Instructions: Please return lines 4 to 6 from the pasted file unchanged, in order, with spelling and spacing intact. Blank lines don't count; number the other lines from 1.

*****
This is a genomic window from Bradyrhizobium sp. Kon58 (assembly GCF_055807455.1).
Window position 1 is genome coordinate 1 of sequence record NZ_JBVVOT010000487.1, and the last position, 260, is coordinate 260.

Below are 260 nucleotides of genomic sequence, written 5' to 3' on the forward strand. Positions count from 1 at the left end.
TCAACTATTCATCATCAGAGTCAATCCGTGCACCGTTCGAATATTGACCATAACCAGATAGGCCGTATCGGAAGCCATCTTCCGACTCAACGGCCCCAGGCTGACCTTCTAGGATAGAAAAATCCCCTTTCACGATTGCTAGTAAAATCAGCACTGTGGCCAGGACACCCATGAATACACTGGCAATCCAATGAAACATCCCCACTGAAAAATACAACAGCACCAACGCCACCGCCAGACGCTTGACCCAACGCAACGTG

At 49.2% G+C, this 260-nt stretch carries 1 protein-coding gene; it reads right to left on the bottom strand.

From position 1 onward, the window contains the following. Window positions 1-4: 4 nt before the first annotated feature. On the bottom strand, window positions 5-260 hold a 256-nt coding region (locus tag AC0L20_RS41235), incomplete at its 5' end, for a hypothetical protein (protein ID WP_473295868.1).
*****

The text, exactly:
TCAACTATTCATCATCAGAGTCAATCCGTGCACCGTTCGAATATTGACCATAACCAGATAGGCCGTATCGGAAGCCATCTTCCGACTCAACGGCCCCAGGCTGACCTTCTAGGATAGAAAAATCCCCTTTCACGATTGCTAGTAAAATCAGCACTGTGGCCAGGACACCCATGAATACACTGGCAATCCAATGAAACATCCCCACTGAAAAATACAACAGCACCAACGCCACCGCCAGACGCTTGACCCAACGCAACGTG

At 49.2% G+C, this 260-nt stretch carries 1 protein-coding gene; it reads right to left on the bottom strand.

From position 1 onward, the window contains the following. Window positions 1-4: 4 nt before the first annotated feature. On the bottom strand, window positions 5-260 hold a 256-nt coding region (locus tag AC0L20_RS41235), incomplete at its 5' end, for a hypothetical protein (protein ID WP_473295868.1).